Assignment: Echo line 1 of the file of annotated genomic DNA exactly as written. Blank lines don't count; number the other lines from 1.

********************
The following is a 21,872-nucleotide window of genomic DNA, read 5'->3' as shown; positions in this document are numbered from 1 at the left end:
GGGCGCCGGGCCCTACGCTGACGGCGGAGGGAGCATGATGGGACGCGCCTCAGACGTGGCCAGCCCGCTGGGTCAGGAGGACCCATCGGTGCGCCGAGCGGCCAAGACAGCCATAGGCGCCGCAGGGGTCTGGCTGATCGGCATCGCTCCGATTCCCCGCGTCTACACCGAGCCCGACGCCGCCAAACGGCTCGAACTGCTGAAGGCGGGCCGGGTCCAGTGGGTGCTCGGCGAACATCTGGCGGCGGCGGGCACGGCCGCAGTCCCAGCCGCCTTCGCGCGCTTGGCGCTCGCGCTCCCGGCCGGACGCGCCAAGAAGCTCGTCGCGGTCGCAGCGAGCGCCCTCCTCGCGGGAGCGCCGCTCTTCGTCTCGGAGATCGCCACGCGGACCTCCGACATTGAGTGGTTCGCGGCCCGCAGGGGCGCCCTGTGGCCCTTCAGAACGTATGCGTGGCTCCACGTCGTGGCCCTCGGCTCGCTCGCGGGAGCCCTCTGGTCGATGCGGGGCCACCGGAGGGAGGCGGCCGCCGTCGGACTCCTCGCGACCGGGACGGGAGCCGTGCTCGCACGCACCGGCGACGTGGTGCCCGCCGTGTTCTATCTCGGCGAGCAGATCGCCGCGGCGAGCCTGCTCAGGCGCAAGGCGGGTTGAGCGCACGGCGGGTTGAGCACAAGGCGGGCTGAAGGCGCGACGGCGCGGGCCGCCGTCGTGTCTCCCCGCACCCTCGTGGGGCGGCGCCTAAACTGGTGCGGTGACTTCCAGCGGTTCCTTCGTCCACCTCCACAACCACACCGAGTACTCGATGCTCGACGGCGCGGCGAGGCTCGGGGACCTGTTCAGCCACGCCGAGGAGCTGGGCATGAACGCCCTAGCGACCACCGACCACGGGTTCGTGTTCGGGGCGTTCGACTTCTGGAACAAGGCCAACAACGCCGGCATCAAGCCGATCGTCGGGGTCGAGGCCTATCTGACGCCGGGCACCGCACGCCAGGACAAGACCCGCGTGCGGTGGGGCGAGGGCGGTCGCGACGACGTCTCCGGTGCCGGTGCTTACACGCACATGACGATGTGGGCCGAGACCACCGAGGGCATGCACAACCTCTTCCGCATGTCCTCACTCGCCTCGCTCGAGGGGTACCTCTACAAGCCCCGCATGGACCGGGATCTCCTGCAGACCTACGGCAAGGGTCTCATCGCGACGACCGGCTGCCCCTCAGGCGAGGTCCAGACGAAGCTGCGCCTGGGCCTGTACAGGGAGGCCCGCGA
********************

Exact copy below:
The following is a 21,872-nucleotide window of genomic DNA, read 5'->3' as shown; positions in this document are numbered from 1 at the left end: